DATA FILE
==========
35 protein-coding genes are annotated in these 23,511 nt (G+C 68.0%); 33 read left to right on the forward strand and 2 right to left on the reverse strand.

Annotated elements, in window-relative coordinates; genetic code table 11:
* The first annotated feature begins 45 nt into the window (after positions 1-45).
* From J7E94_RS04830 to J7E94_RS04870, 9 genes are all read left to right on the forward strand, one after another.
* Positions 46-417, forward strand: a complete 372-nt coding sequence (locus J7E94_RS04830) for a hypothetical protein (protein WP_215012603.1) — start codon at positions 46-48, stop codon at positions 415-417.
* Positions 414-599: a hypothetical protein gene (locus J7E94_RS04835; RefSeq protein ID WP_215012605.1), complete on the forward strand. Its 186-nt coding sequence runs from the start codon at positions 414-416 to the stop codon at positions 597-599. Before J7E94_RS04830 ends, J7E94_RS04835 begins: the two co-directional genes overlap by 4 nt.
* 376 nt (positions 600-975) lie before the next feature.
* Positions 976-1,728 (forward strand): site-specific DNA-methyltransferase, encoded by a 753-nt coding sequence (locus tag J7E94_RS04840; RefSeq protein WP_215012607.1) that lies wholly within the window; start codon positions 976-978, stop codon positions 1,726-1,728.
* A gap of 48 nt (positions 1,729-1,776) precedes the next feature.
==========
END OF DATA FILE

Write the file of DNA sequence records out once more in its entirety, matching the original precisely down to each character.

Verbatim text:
35 protein-coding genes are annotated in these 23,511 nt (G+C 68.0%); 33 read left to right on the forward strand and 2 right to left on the reverse strand.

Annotated elements, in window-relative coordinates; genetic code table 11:
* The first annotated feature begins 45 nt into the window (after positions 1-45).
* From J7E94_RS04830 to J7E94_RS04870, 9 genes are all read left to right on the forward strand, one after another.
* Positions 46-417, forward strand: a complete 372-nt coding sequence (locus J7E94_RS04830) for a hypothetical protein (protein WP_215012603.1) — start codon at positions 46-48, stop codon at positions 415-417.
* Positions 414-599: a hypothetical protein gene (locus J7E94_RS04835; RefSeq protein ID WP_215012605.1), complete on the forward strand. Its 186-nt coding sequence runs from the start codon at positions 414-416 to the stop codon at positions 597-599. Before J7E94_RS04830 ends, J7E94_RS04835 begins: the two co-directional genes overlap by 4 nt.
* 376 nt (positions 600-975) lie before the next feature.
* Positions 976-1,728 (forward strand): site-specific DNA-methyltransferase, encoded by a 753-nt coding sequence (locus tag J7E94_RS04840; RefSeq protein WP_215012607.1) that lies wholly within the window; start codon positions 976-978, stop codon positions 1,726-1,728.
* A gap of 48 nt (positions 1,729-1,776) precedes the next feature.